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A dairy farmer herding cows a day in Carrying Place, Ont., on March 24, 2020.


President Joe Biden’s administration is launching the first trade dispute under the United States-Mexico-Canada Agreement, accusing Canada of breaking a deal to partly open its protectionist dairy market to U.S. imports.

U.S. Trade Representative Katherine Tai announced on Tuesday that Washington will sue Ottawa under USMCA, demanding a binational trade panel to resolve the dispute. Prime Minister Justin Trudeau vowed that Canada would defend itself.

The move is the latest in a string of cross-border friction points, and another reminder that, despite Mr. Biden’s promise to mend fences with U.S. allies after the combative Trump administration, irritants remain in the bilateral relationship.

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It is also the latest chapter in the long-running saga of Canada’s supply management system, which protects Canadian dairy farmers from foreign competition, driving up costs for consumers and earning international ire.

“Launching the first panel request under the agreement will ensure our dairy industry and its workers can seize new opportunities under the USMCA to market and sell U.S. products to Canadian consumers,” Ms. Tai said in a statement on Tuesday.

Mr. Trudeau responded that his government would “stand up for Canadian jobs” and fight the trade action. He tried to play down the significance the dispute would have for his relationship with Mr. Biden, who he said was at least an improvement over Mr. Trump, who repeatedly threatened to end continental free trade.

“We have seen with the arrival of the Biden administration there has been a significant change in the United States’ engagement towards [the] international world order, towards multilateralism,” he said. “At the same time, there will always be issues upon which Canada and the U.S. have disagreements.”

The battle comes mere days after the Biden administration jacked up punitive duties on softwood lumber imports from Canada. Mr. Biden has also refused so far to intervene in Michigan’s efforts to shut down Line 5 – a Canadian oil pipeline that crosses the state – or to give Canada an exemption from his tougher proposed Buy American rules.

MPs urge Trudeau-Biden talks to solve looming Line 5 closing

Under supply management, Canada charges tariffs of up to 300 per cent on foreign imports. The issue was a major sticking point in negotiations between the Trump administration and the Trudeau government to replace the North American free-trade agreement with USMCA.

In USMCA, Canada agreed to loosen the system by allowing more imports free of the high tariffs. But the United States now says Canada reserved many of its import licences for Canadian dairy processors, who may be inclined to buy more from Canadian producers rather than importing from other countries.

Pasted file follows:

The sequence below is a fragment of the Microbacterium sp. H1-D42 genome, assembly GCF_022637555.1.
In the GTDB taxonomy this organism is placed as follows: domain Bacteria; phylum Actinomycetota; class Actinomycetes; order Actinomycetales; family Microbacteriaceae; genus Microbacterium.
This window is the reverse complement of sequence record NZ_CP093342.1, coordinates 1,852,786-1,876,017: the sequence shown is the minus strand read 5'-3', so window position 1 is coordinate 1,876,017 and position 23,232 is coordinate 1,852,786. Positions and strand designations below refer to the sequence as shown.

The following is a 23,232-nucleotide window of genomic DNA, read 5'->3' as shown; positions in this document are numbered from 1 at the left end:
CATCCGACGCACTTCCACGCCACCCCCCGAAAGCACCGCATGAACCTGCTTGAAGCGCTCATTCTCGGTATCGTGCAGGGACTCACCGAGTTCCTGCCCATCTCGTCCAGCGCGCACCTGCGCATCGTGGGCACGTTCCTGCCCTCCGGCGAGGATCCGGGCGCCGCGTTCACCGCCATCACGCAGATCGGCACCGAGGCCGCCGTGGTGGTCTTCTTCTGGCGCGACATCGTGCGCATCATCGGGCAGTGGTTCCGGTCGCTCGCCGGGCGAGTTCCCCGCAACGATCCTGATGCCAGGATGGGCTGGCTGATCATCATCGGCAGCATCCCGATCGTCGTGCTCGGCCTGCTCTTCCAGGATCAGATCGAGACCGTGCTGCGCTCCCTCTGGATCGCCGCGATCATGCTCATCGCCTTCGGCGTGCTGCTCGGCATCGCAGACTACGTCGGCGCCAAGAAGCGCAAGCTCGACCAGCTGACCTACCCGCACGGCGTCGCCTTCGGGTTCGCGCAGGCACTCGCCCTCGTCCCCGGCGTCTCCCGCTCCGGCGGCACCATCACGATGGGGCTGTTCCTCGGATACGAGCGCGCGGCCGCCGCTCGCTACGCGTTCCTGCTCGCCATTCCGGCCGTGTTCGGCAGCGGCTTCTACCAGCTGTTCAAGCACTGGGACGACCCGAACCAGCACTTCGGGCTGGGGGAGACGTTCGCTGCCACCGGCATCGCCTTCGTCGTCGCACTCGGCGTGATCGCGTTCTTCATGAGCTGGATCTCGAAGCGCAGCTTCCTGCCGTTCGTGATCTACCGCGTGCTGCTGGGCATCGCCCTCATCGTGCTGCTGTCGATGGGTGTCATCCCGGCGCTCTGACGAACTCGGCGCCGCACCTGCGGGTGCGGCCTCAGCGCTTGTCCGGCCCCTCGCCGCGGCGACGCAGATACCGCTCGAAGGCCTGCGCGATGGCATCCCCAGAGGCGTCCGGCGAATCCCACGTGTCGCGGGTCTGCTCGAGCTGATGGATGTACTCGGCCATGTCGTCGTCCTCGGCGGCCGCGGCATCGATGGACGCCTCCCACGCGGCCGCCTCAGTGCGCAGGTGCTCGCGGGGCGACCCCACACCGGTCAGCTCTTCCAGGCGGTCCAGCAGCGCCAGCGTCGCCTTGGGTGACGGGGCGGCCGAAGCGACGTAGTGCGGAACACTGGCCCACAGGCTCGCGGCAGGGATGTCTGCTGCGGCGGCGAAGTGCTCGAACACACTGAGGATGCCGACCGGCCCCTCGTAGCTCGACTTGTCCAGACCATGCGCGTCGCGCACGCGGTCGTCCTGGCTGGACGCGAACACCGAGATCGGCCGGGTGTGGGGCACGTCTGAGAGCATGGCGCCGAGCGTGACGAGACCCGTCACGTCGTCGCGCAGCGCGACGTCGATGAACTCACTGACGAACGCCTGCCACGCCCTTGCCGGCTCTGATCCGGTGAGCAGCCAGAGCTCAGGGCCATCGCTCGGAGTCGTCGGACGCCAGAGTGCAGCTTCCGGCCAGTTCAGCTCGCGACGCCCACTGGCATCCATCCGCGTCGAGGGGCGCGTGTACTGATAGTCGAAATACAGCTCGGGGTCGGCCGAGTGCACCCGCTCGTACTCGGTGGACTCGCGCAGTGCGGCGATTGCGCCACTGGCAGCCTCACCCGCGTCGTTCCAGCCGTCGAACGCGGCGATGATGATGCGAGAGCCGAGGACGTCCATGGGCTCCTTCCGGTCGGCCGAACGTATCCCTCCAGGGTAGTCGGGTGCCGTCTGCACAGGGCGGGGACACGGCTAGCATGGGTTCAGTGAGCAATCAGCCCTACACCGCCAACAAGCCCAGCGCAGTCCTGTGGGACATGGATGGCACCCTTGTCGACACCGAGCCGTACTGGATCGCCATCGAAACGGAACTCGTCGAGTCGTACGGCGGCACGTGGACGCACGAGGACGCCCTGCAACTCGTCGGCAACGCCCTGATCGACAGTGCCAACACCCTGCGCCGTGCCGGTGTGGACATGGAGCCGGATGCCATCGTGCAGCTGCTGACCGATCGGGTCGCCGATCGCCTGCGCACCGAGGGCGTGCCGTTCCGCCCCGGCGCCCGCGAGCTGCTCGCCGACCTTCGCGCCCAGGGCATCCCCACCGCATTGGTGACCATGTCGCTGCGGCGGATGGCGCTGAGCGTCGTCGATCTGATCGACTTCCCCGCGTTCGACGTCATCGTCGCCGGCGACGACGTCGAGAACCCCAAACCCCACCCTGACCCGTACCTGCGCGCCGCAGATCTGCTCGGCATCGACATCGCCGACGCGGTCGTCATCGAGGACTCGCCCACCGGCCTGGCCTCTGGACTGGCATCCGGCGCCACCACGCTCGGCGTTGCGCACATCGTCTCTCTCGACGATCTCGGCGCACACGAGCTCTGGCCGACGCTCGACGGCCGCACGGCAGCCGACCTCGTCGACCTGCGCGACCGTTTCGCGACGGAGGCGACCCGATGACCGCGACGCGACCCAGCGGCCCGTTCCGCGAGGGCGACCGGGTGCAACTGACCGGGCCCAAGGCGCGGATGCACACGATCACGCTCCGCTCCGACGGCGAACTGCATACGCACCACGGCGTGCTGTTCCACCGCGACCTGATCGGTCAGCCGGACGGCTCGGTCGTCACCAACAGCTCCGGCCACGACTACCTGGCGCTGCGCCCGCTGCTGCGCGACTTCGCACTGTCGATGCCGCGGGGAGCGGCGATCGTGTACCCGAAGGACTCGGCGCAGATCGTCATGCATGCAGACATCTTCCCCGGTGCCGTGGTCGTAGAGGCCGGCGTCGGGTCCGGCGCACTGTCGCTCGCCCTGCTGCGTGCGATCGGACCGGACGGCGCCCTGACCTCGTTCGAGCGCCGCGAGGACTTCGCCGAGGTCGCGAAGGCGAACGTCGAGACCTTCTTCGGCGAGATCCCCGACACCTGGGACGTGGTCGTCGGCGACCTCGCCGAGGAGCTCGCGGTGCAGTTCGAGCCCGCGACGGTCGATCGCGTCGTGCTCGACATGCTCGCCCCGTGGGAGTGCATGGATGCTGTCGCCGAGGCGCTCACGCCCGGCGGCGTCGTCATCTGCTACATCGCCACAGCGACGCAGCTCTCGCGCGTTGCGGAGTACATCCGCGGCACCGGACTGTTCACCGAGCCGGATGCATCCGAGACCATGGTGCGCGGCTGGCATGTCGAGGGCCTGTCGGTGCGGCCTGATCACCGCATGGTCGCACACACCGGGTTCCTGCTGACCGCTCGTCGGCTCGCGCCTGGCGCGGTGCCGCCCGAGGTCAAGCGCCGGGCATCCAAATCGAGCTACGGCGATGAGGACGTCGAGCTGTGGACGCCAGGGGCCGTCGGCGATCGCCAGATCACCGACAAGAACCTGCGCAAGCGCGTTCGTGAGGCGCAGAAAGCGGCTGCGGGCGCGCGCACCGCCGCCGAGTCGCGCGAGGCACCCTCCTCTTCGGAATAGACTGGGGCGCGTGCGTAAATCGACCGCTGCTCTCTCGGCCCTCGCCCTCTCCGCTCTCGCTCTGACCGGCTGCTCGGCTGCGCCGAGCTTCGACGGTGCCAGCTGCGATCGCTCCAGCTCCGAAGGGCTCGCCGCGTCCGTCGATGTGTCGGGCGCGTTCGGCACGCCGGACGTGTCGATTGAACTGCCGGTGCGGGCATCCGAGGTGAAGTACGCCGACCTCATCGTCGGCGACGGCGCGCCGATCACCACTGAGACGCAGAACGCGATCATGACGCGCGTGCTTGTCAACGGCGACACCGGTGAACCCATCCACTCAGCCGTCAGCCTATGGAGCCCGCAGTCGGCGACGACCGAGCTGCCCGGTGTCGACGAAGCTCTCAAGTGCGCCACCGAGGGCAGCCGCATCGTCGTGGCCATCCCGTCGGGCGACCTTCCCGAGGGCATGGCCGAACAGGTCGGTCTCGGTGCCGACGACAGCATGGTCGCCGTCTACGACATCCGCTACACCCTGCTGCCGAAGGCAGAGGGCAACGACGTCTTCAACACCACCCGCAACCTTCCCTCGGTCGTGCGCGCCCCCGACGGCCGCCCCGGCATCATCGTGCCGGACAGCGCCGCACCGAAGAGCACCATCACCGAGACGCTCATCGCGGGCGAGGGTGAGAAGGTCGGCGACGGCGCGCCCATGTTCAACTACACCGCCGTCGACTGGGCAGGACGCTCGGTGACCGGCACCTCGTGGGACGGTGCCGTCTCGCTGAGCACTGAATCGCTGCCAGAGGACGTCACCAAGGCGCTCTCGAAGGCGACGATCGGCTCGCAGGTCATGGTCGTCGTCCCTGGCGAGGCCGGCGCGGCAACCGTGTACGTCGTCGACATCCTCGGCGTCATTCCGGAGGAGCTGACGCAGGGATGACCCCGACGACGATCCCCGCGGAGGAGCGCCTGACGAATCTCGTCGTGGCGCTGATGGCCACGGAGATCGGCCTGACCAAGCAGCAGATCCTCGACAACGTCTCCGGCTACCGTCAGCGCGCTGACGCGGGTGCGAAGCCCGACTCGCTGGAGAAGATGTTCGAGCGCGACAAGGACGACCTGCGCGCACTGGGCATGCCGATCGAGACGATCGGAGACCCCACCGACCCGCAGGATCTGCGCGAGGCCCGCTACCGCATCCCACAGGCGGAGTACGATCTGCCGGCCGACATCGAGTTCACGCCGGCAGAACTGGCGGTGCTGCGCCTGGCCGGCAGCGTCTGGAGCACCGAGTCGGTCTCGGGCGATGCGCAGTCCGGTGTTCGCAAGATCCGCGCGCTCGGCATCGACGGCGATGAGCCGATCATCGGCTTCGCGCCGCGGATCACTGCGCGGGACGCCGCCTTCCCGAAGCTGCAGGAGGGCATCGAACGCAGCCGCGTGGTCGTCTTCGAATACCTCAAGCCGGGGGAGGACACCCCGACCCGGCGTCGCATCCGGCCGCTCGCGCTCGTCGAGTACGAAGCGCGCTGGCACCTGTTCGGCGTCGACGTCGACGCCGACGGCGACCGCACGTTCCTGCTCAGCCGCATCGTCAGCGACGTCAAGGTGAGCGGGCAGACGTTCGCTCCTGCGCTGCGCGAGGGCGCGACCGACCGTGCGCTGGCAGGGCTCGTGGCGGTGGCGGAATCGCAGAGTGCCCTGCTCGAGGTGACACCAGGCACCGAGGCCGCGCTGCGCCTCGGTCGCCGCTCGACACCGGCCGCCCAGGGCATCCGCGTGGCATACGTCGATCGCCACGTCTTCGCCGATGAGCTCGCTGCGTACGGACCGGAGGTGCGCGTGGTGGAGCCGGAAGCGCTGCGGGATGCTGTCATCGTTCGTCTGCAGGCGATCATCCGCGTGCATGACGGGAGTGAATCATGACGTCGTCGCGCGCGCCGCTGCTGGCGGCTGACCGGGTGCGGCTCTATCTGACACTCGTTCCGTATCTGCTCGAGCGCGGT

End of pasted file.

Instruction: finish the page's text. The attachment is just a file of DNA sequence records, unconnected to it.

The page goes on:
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Daniel Ujczo, an Ohio-based trade lawyer, said the dispute turns on different understandings of what exactly Canada agreed to. While Canada sees USMCA as allowing it to allocate import licences however it sees fit, the U.S. views the deal as having guaranteed a certain amount of dairy products would be imported.

“This is going to come down to a dispute over the difference between the letter of the USMCA and the spirit of USMCA,” said Mr. Ujczo, of the firm Thompson Hine. “Canada’s position is that it negotiated in good faith for these very specific terms and is using those terms for a straight interpretation of the chapter, whereas the U.S. thinks there is a spirit of the agreement that is violated.”

The dairy fight will also be the first test of the USMCA’s dispute resolution system, which was strengthened at Canada’s insistence. Under NAFTA, the system ground to a halt after the U.S. refused to appoint members to the binational trade panels that resolve such disputes. In USMCA talks, the Trump administration demanded the panels be rendered less powerful. But Canada fought back. The system was retained and countries lost the ability to block the formation of panels.

If the panel finds against Canada, Ottawa will have to change its practices or face retaliatory tariffs from the U.S.

Simon Lester, a trade expert at the libertarian Cato Institute think tank in Washington, said the ability of the system to work is probably more important than the actual substance of the dispute itself.

“This dispute is not really precedent-setting – Canada and the U.S. will be disputing dairy and softwood lumber for the rest of our careers – except to say, ‘Hey, guess what, the dispute settlement that was broken under NAFTA is now working under the USMCA,’ ” he said.

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Lawrence Herman, a Toronto-based trade lawyer, said the regular emergence of irritants in the Canada-U.S. trade relationship is not a cause for alarm. In fact, having a process for adjudicating such disagreements is exactly what Canada wanted in the USMCA.

“We shouldn’t start hand-wringing because the U.S. invokes that [dispute resolution] process. Canada does the same when it concerns us,” he said. “That’s what trade agreements are for.”

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